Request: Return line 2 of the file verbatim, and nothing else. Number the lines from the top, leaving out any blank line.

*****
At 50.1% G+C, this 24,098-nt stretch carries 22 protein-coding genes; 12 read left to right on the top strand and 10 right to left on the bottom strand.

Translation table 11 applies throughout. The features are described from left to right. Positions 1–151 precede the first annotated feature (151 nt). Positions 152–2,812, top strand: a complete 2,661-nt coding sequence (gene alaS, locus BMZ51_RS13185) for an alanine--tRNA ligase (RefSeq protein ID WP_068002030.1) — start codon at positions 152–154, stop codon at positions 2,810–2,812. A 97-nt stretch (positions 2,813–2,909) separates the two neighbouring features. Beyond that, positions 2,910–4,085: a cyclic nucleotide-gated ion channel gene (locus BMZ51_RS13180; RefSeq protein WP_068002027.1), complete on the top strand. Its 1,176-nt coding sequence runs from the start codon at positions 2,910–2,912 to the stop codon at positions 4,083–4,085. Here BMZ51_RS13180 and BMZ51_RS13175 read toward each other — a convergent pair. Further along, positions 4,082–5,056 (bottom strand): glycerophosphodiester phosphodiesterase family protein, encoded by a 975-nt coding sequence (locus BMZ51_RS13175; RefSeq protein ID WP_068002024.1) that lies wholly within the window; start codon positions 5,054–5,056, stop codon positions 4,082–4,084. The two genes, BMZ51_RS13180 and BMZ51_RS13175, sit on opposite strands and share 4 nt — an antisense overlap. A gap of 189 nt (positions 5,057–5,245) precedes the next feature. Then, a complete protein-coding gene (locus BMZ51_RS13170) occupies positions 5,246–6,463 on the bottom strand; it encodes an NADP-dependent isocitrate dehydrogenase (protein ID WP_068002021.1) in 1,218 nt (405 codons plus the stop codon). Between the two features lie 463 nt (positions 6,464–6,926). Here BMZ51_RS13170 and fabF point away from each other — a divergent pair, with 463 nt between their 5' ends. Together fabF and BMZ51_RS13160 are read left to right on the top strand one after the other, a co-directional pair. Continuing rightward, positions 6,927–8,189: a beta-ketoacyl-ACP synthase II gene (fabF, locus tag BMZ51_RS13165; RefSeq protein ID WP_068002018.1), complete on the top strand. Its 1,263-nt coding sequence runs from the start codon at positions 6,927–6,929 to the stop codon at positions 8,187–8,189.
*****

Translation table 11 applies throughout. The features are described from left to right. Positions 1–151 precede the first annotated feature (151 nt). Positions 152–2,812, top strand: a complete 2,661-nt coding sequence (gene alaS, locus BMZ51_RS13185) for an alanine--tRNA ligase (RefSeq protein ID WP_068002030.1) — start codon at positions 152–154, stop codon at positions 2,810–2,812. A 97-nt stretch (positions 2,813–2,909) separates the two neighbouring features. Beyond that, positions 2,910–4,085: a cyclic nucleotide-gated ion channel gene (locus BMZ51_RS13180; RefSeq protein WP_068002027.1), complete on the top strand. Its 1,176-nt coding sequence runs from the start codon at positions 2,910–2,912 to the stop codon at positions 4,083–4,085. Here BMZ51_RS13180 and BMZ51_RS13175 read toward each other — a convergent pair. Further along, positions 4,082–5,056 (bottom strand): glycerophosphodiester phosphodiesterase family protein, encoded by a 975-nt coding sequence (locus BMZ51_RS13175; RefSeq protein ID WP_068002024.1) that lies wholly within the window; start codon positions 5,054–5,056, stop codon positions 4,082–4,084. The two genes, BMZ51_RS13180 and BMZ51_RS13175, sit on opposite strands and share 4 nt — an antisense overlap. A gap of 189 nt (positions 5,057–5,245) precedes the next feature. Then, a complete protein-coding gene (locus BMZ51_RS13170) occupies positions 5,246–6,463 on the bottom strand; it encodes an NADP-dependent isocitrate dehydrogenase (protein ID WP_068002021.1) in 1,218 nt (405 codons plus the stop codon). Between the two features lie 463 nt (positions 6,464–6,926). Here BMZ51_RS13170 and fabF point away from each other — a divergent pair, with 463 nt between their 5' ends. Together fabF and BMZ51_RS13160 are read left to right on the top strand one after the other, a co-directional pair. Continuing rightward, positions 6,927–8,189: a beta-ketoacyl-ACP synthase II gene (fabF, locus tag BMZ51_RS13165; RefSeq protein ID WP_068002018.1), complete on the top strand. Its 1,263-nt coding sequence runs from the start codon at positions 6,927–6,929 to the stop codon at positions 8,187–8,189.